Algal Photobioreactor Façades Coupled with BAPV/BIPV in High-rise Urban Buildings Improves Indoor Air Quality and Enables Energy Resilience in Race to Net-Zero

Research output: Conference Papers (RGC: 31A, 31B, 32, 33)Abstractpeer-review

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Detail(s)

Original languageEnglish
Publication statusPublished - Dec 2021

Conference

Title3rd International Conference on Renewable Energy, Sustainable Environmental and Agricultural Technologies, i-RESEAT 2021
LocationVirtual
PlaceThailand
CityChiang Mai
Period22 - 23 December 2021

Abstract

In the high-rise urban buildings' use phase, the two critical concerns are improving indoor air quality (IAQ) and the race to achieve net-zero. The IAQ refers to the air quality within and around buildings and structures. The uncontrolled IAQ in high-rise buildings will have severe implications on occupants in terms of health and comfort. So, understanding and controlling common indoor pollutants can help reduce the risk of indoor health concerns. Similarly, the race to achieve net-zero refers to the balancing between energy used by the building occupants and systems associated with them to the energy produced onsite by various means, even in the event of a disruption. So, understanding the patterns of energy consumption and exploring the potential renewable solutions with integrated design can help achieve net-zero and energy resilience. Hence, thinking of addressing the IAQ, and net-zero and energy resilience issues, this paper proposes using algal photobioreactor façades (APhF) coupled with a building attached/integrated photovoltaics (BAPV/BIPV) in high-rise urban buildings. First, a conceptual design for APhF integration with BAPV/BIPV systems without compromising building aesthetics is provided considering a standard high-rise building in Hong Kong. Second, based on the estimates of the building’s occupants, potential indoor pollutants, and energy consumption (including cooling and heating loads), the APhF and BAPV/BIPV capacities are determined. Third, the performance is analysed, followed by sensitive analysis. The sensitivity analysis considers variation in incident solar radiation for APhF and BAPV/BIPV and photovoltaic technologies for BAPV/BAPV. The results include microalgae and solar electricity's co-production potentials, energy demand and supply curves, along with performance indicators. We also provided a critical discussion on possible food, feed and energy-related synergies. Such synergies include the microalgae-biogas-syngas-fuel cell electricity-heat recovery, microalgae-protein powder. Lastly, mapping with the relevant United Nations Sustainable Development Goals (UNSDGs) explores the challenges and future research possibilities in alignment with the SDGs. The APhF coupled BAPV/BIPV system provides the near real-time possibility of removing the indoor air pollutants, thus bolstering the energy resilience in the race to net-zero.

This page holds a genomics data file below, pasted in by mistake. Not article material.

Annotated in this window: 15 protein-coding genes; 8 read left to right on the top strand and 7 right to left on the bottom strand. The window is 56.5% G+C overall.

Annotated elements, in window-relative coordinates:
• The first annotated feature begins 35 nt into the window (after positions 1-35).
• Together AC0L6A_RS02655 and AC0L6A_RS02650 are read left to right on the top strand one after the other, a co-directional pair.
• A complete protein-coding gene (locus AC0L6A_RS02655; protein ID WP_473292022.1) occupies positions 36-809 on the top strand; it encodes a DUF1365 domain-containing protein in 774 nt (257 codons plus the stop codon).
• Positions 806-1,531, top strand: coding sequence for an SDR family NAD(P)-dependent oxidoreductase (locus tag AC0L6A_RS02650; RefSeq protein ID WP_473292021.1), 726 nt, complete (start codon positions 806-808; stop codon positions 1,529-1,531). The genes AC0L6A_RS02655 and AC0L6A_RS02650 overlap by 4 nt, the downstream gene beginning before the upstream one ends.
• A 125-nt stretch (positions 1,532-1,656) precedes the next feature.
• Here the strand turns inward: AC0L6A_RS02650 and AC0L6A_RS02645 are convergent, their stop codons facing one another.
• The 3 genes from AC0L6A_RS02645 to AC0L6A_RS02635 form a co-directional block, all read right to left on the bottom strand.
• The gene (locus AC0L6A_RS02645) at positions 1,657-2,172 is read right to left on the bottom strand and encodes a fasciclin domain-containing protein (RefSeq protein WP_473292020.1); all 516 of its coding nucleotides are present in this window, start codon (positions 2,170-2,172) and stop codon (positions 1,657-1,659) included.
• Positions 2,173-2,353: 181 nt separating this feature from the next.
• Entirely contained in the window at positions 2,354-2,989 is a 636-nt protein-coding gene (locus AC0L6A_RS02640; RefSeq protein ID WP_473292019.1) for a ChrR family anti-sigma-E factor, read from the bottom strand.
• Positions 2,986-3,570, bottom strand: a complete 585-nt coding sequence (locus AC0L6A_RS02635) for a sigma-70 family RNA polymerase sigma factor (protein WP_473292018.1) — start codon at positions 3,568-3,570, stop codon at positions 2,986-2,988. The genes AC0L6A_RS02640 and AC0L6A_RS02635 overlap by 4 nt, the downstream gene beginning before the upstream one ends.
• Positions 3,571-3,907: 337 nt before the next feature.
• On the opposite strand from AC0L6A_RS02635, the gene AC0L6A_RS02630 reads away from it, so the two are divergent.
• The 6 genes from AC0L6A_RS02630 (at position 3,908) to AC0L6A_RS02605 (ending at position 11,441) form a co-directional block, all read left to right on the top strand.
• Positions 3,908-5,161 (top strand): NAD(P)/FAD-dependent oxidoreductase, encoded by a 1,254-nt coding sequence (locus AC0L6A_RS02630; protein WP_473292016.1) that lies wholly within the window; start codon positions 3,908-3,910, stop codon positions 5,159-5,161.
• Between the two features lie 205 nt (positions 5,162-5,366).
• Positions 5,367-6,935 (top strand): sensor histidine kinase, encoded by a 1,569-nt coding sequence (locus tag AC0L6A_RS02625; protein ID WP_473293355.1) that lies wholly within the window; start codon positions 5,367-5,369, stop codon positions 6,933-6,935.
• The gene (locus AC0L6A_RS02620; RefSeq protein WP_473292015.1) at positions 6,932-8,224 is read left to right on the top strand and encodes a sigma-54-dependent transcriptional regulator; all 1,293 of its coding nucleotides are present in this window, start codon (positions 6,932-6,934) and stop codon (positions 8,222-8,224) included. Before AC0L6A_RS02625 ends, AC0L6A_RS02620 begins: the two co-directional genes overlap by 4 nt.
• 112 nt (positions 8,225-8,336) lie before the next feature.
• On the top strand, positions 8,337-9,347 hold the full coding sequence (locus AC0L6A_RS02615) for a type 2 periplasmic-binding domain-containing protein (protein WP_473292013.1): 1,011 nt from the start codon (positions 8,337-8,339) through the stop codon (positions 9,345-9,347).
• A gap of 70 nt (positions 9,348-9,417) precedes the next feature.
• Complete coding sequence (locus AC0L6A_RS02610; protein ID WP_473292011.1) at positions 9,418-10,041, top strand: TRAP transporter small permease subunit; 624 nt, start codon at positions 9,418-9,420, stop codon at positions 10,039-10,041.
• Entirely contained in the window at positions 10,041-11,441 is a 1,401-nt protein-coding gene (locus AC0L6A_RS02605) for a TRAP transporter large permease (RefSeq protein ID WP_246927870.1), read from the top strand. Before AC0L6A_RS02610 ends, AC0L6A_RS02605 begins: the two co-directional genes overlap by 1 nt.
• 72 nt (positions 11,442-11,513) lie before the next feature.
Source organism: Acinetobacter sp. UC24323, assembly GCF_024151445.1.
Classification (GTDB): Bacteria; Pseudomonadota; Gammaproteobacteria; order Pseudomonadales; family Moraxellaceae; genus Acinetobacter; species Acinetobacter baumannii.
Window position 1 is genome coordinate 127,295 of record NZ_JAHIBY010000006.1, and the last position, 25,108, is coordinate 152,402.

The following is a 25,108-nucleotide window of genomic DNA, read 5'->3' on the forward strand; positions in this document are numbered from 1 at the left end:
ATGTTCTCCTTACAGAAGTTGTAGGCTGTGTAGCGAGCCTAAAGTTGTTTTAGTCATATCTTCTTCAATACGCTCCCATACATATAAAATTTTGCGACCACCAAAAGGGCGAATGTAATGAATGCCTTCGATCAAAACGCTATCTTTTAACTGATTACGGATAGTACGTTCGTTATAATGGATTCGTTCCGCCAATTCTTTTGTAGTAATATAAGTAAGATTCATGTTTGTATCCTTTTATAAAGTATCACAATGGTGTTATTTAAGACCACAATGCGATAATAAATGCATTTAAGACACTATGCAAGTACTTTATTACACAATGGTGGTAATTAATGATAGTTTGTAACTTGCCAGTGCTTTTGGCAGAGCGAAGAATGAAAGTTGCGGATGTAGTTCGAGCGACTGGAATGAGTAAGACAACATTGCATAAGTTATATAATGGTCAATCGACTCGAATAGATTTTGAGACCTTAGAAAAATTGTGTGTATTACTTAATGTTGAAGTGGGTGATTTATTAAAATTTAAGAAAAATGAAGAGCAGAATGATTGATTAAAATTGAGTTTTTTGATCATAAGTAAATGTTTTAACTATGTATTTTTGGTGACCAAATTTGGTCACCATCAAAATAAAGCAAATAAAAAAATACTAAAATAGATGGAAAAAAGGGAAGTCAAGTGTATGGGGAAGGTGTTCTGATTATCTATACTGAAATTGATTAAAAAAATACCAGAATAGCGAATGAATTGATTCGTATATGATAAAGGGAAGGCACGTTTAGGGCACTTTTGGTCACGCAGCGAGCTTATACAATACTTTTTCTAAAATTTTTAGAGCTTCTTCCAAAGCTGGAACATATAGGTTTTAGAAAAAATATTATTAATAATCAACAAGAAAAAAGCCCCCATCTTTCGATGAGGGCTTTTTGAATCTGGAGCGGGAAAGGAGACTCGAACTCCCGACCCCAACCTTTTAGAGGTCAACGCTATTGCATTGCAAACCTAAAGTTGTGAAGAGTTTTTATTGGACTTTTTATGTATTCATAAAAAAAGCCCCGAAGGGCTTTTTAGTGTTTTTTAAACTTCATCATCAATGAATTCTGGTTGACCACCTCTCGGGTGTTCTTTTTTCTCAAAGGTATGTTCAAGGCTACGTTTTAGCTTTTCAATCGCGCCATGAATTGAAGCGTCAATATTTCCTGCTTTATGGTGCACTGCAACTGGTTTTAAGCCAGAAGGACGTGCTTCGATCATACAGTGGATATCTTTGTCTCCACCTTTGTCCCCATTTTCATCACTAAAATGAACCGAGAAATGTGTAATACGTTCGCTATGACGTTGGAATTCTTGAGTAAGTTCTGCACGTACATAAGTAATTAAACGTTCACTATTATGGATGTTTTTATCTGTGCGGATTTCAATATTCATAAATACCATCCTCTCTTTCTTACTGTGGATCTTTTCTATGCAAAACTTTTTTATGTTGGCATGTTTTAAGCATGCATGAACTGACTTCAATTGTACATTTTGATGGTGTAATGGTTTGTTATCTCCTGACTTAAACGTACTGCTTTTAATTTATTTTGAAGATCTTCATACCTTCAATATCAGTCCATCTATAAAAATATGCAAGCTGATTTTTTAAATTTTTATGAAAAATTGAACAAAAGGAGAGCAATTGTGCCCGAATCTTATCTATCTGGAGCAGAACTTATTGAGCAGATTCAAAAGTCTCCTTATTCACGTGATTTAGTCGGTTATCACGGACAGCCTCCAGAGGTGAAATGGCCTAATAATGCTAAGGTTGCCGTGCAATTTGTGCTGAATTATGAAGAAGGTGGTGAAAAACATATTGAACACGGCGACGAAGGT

Research Area(s)

  • Microalgae, Photobioreactor façade, BAPV/BIPV façade, Photovoltaic electricity, Energy resilience, SDGs, High-rise urban buildings, Carbon capture, Urban buildings

Bibliographic Note

Information for this record is supplemented by the author(s) concerned.

Citation Format(s)

Algal Photobioreactor Façades Coupled with BAPV/BIPV in High-rise Urban Buildings Improves Indoor Air Quality and Enables Energy Resilience in Race to Net-Zero. / Nallapaneni, Manoj Kumar; Chopra, Shauhrat S.

2021. Abstract from 3rd International Conference on Renewable Energy, Sustainable Environmental and Agricultural Technologies, i-RESEAT 2021, Chiang Mai, Thailand.

Research output: Conference Papers (RGC: 31A, 31B, 32, 33)Abstractpeer-review